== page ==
The Robb Report Collection – ‘The Secret Garden’’
By Lynn Morgan
The house lingered in memory. Sleek and modern, it stood out among the more traditional homes in the suburban Los Angeles neighborhood. Seeing it only as a post-Northridge earthquake fixer-upper, Realtor Susan Gordon showed the house to a client, but couldn’t forget it. When it came back on the market six years later, she and her husband, Howard, a marketing executive, bought it, and set about restoring it with the help of designer Guy Cnop.
The home sat on a small but well-proportioned lot. The previous owners had partially renovated its interior, but neglected the grounds completely. The yard, both front and back, was all dirt, dead grass and weeds, with a single, 30-foot-tall Brazilian pepper tree shading the house. It was dying. Cnop recommended landscape architect Russ Cletta, of Estate Gardens by ValleyCrest, to design a setting worthy of the home his clients wanted to create. Once they settled on him, no other designer would do: The Gordons waited almost two years until they were able to bring Cletta on to begin the project.
“Russ’ style is unique, “Susan says. “He has a modern perspective and an architectural sensibility. Our house is very contemporary, unlike most the houses in this area, and we wanted our garden to be contemporary also. Russ was the perfect man for the job and we were willing to wait for him.”
When Cletta came to the project, he found a virtually blank slate. Even the huge Brazilian pepper tree, which the Gordons loved, was doomed. “We gave it its last rites,” he quips, “and then got to work.”
Cletta began by asking the Gordons what they wanted, what they expected, and how they intended to use their new garden. It had to harmonize with their home and the lives they lead.
“The house is very detailed in terms of finishes and materials,” notes Cletta. “Lots of time and care went into planning the space. I wanted to use the same vocabulary outdoors.
“It’s the longest project I have ever been on,” he continues. “It took a long time to get started due to rain delays, and then there were problems with the materials. The building stone had to be finished to exact specifications and all imperfections removed before it could be installed.”
Susan Gordon remained appreciative of Cletta’s attention to detail and dedication, even under adverse circumstances. “The weather was awful-record rains,” she recalls. “Russ and his team were often knee-deep in mud, but they kept working.”
Exotic hardwood, steel and stone became Cletta’s materials of choice. He used honed bluestone for pavers and the countertops of the alfresco kitchen area. The cabinets, banquettes and deck are made of the sustainably harvested South American hardwood ipe. “It’s beautiful,” Cletta says. “It offers many of the benefits of other hardwoods, like teak or mahogany, without the guilt.”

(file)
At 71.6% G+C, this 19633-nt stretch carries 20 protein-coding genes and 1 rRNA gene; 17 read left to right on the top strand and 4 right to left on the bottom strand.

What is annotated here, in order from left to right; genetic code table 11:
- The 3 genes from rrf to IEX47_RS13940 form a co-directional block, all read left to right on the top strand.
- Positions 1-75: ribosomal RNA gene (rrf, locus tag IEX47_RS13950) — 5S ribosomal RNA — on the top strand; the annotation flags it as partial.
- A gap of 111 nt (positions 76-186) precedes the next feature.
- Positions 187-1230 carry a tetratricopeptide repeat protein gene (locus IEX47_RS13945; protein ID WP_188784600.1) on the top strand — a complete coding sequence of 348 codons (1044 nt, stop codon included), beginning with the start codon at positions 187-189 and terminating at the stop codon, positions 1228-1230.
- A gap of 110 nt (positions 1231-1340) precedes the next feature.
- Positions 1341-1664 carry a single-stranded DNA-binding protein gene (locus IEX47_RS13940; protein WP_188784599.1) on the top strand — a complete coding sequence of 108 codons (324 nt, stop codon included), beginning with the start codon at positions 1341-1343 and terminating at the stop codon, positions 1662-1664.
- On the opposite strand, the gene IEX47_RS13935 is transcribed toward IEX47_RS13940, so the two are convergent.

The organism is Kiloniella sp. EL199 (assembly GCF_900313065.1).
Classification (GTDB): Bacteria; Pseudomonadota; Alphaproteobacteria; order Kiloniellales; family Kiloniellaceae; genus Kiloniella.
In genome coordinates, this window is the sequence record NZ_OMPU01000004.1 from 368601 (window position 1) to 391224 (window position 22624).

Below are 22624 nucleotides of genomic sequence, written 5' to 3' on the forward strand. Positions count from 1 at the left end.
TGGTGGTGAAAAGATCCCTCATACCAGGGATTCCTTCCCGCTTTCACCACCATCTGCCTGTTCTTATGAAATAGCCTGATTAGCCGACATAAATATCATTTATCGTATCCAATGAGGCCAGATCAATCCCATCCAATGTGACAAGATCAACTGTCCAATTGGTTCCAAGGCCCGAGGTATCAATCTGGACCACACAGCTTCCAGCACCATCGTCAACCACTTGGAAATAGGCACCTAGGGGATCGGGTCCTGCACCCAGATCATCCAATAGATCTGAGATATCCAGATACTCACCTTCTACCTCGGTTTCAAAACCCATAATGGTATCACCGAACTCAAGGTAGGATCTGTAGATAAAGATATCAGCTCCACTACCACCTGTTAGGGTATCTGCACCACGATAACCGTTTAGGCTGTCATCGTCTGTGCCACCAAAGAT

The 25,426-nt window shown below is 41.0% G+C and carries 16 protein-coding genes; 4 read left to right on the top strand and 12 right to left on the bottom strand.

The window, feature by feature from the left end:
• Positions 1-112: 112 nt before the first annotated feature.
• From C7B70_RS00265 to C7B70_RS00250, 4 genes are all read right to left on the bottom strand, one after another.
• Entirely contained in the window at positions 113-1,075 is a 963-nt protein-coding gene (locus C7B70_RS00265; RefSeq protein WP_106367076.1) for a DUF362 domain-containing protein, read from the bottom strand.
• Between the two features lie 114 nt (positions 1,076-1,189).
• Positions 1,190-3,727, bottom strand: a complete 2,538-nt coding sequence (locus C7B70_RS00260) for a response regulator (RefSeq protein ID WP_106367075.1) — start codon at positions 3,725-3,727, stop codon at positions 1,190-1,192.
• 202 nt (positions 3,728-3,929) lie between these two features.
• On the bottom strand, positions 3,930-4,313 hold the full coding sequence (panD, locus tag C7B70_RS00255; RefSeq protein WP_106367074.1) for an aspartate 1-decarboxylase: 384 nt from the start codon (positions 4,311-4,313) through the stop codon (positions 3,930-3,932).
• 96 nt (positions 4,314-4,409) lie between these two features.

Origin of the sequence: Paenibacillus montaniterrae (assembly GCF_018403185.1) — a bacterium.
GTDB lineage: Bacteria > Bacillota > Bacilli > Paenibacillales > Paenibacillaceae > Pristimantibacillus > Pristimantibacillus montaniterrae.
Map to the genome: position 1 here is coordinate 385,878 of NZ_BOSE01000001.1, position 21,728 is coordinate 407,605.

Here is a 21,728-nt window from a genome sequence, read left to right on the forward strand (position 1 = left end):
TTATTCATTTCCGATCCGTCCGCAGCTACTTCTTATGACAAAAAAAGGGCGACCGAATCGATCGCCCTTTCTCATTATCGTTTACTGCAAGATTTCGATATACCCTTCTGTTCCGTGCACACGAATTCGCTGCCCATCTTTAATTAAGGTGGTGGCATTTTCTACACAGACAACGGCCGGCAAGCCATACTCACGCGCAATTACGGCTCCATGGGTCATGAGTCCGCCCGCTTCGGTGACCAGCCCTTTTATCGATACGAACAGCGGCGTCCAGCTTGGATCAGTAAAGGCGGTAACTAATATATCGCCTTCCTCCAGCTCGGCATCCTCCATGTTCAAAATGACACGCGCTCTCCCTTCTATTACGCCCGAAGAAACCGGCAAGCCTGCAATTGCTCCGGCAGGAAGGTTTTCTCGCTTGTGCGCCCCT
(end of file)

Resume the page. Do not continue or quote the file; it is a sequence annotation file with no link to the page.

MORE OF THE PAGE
Cletta enclosed the yard with a privacy hedge, using fern pines to both define its boundaries and shield the garden from street noise, adding a fruitless olive tree for an accent. He filled the yard with various shades of green: mock orange, spring bouquet Laurustinus, Himalayan blue bamboo, sago palm and star-jasmine. It’s reserved and disciplined landscape design, without frills or excess.
“I picked a color scheme that was simple and ever-green, “Cletta explains. “not a lot of attention was given to flowering plants; I was looking for differing shapes and textures to create the visual interest. There’s a lot of dark green, contrasted with dustier shades, chartreuse and silver. The greens are cooling and calming, and they harmonize with the bluestone.”
The plants he selected are also low-maintenance (the Gordons are not avid gardeners), pest-resistant and perennial. “I selected a palette that is timeless-it doesn’t look that different from winter to spring,” he explains. “I wanted them to be able to enjoy their garden all year round.”
To that end, Cletta made the outdoor living room the garden’s focal point, draping its steel trellis with climbing grapevines. “The vines will continue to grow and climb, getting thicker, creating more shade and shelter,” he says. Cletta added space heaters, outdoor lighting and a fire pit: a simple concrete bowl, filled with lava rocks, equipped with natural gas jets. It provides the space with both an aesthetic and a social centerpiece. “It draws people outside, “he says, “away from the television.”
The overall impression is of disciplined serenity. The garden is lush, without being excessive, complementing the fresh, contemporary look of the house and reflecting the owner’s urbane sensibilities. “The house is minimalist in the use of decoration,” says Cletta. “The artistry is in the woodworking and the materials, rather than in ornamentation. The garden masks the house, so it does not seem so austere.”
A Studio/office was added to the property to allow Susan Gordon to work at home, and the garden provides a soothing view from her desk. An elevated deck off the master bedroom opens out to a private corner of the garden-shady and obscured by overhanging plants, providing another corner of respite for the busy couple.
Visitors describe the couple’s garden as “Japanese” or “Zen.” Indeed, there is an Asian flavor to the garden, with its clean straight lines, reserve and meditative atmosphere. It was designed to instill calm as well as conviviality, as a refuge for its owners to show with one another and with friends. Once inside the cool, green enclosure, chaos recedes, and is replaced by peace.
“People who come to visit don’t want to leave,” says Susan.
For Cletta, it remains a work in progress. “A garden is never really done,” he says. “It’s living, changing thing. And over the years, the clients and their needs change, too. It’s a lifelong commitment, watching over it.”
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